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Pricing is the eternal challenge.

How can you get honest, accurate answers about how much customers might pay, i.e., what is the value of the product/service to them in dollars?

What I've considered (and problems with each):

1. Ask the customer. But you can't ask directly because they may be trying to "game the system" (i.e. lying to affect the outcome). If you ask them "what would you pay?" they may answer high, hoping to encourage you to build it. Or they might answer low, hoping to keep the price low.
2. Put up ads to dummy pages with a price I'm not sure this will work for our product because it's not an impulse purchase. Most customers need to try it, see how good it is, realize that there isn't a cheaper place to buy it or a cheaper alternative.
3. Find a comparative solution and set your price relative to that. For exampple, if you "replace" a gym and a gym costs \$50/month then you price it around there. That gets you within an order of magnitude but it's much more complicated. Even the gym example isn't an analogy because there are other factors:
• Gym is more social
• Home gym requires space (that may be unavailable)
• Gym costs "windshield" time
I suppose you could try to tease out why they like it and what their alternatives are. So addressing #3 but really teasing out all the constituent pros and cons.
• Is this pain (problem) significant to you? Do you wish it would go
away?
• What are you doing to solve it now?
• Ask about other existing solutions and whether they seem expensive, cheap, a good solution, etc.

and here are a couple of resources:

Pricing category on Andy's blog:

• Pricing seems like solving simultaneous equations in math(s), as there are so many factors. Don't forget to factor in some kind of "cost-plus" calculation, as you need to make a certain margin to be viable. You also need to consider "value-add", because the price is really the value that the customer extracts. It is complex, because each customer extracts different value, but you should be able to segment them into value-bands. – Steve Jones 7 years ago
• @ Steve, what the customer will pay is based on *their perception* and our cost rarely enters into that. However, you obviously can't charge less than your incremental cost unless this is a loss leader (trying to "buy" market share). All of that is somewhat moot here b/c it's software and our incremental cost is very very low. – Clay Nichols 7 years ago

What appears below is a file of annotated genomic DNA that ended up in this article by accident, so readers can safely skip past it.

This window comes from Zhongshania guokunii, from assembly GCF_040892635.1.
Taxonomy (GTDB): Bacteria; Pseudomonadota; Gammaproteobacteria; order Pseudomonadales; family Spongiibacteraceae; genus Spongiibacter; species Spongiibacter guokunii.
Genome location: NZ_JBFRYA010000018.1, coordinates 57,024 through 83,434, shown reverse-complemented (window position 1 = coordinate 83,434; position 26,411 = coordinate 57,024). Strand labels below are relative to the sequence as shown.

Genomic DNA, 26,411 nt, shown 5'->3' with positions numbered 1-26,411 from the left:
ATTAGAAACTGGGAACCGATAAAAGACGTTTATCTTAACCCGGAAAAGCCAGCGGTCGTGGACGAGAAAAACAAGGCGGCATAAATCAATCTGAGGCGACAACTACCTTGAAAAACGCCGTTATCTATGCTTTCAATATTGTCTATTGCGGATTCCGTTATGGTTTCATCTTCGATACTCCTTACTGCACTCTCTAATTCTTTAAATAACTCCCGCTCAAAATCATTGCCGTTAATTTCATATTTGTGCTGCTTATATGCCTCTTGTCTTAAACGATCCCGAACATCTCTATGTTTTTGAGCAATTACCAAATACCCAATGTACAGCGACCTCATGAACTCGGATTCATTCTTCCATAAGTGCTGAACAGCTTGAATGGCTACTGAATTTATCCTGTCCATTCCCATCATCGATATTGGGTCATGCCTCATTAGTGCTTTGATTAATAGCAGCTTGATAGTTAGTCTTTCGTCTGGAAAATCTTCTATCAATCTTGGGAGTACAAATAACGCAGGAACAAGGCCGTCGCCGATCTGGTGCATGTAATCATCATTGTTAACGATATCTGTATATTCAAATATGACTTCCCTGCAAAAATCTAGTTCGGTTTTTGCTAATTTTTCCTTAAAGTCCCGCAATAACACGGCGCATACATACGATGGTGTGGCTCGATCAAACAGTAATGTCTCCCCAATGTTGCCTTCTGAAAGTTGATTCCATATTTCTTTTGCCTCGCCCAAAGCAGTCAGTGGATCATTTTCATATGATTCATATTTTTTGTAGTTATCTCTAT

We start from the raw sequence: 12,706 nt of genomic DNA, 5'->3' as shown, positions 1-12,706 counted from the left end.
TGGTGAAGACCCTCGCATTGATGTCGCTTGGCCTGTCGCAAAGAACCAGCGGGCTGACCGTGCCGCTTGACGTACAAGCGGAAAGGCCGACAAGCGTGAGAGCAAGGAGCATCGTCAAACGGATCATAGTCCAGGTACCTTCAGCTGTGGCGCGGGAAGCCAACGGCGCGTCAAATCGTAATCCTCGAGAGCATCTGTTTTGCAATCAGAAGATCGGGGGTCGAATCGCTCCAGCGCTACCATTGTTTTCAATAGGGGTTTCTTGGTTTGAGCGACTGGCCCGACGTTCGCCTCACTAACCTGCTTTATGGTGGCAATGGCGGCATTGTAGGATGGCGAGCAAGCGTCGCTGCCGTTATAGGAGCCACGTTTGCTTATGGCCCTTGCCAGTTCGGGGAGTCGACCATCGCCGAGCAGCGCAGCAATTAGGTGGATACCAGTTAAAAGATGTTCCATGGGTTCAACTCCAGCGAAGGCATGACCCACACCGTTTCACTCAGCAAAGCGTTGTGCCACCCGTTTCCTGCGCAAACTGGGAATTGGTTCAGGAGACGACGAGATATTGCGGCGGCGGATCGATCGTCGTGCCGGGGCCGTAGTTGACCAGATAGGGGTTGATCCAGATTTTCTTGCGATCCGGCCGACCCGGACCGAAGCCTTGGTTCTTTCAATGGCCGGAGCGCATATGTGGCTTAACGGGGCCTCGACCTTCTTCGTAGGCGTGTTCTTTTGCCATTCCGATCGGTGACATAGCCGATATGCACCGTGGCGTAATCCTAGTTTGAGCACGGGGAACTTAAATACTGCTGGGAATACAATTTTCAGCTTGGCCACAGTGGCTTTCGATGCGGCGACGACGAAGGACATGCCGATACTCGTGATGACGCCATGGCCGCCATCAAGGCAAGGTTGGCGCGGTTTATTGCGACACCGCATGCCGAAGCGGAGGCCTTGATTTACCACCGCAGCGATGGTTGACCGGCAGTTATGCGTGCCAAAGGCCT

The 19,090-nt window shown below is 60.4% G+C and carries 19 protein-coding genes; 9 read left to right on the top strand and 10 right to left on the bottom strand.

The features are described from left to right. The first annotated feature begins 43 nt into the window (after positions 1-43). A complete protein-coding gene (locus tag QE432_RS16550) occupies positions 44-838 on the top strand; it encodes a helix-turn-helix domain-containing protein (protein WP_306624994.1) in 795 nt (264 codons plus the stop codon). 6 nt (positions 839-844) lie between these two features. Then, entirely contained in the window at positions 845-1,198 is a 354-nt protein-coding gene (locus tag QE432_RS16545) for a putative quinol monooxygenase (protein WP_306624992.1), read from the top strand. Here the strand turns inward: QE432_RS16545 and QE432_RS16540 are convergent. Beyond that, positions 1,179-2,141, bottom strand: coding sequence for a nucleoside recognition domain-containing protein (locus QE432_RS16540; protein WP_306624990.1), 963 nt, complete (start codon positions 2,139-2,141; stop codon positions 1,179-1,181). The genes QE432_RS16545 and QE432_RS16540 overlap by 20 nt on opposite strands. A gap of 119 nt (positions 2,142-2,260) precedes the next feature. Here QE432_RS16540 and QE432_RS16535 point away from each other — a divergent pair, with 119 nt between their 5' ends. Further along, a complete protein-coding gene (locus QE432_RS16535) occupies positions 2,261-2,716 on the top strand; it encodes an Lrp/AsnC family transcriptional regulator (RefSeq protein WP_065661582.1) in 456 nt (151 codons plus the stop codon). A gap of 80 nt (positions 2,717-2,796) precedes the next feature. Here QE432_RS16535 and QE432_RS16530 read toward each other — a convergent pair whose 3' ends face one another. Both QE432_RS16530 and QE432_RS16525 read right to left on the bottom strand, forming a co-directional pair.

• @ClayNichols is right: The customer's perception is what he will pay for. The best example is the iPhone: You all know Apple has somewhat like 50% marge on it - but we buy it for the high price. Your first sentence is that price is "the eternal challenge" - it is a challenge, but the eternal challenge is value. You should watch some videos with Guy Kawasaki ;) – Simonthesorcerer 7 years ago
• @simonthesorcerer, Excellent point. There are really two issues here: How do do you increase perceived VALUE to the customer (not covered here) and How do you measure that Value in \$ (find out what they are willing to pay for the value they place on it.) – Clay Nichols 7 years ago
• "...because the price is really the value that the customer extracts." Glad you guys agree with me, even though you seem not to ;-) – Steve Jones 7 years ago

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If you're targeting low income people, then the price difference between you and a competitor is very relevant.

If you're targeting the middle class, then as long as the price is within the same magnitude as the competitors, then it boils down to convenience (eg how close is it to where they live / work), services offered, etc.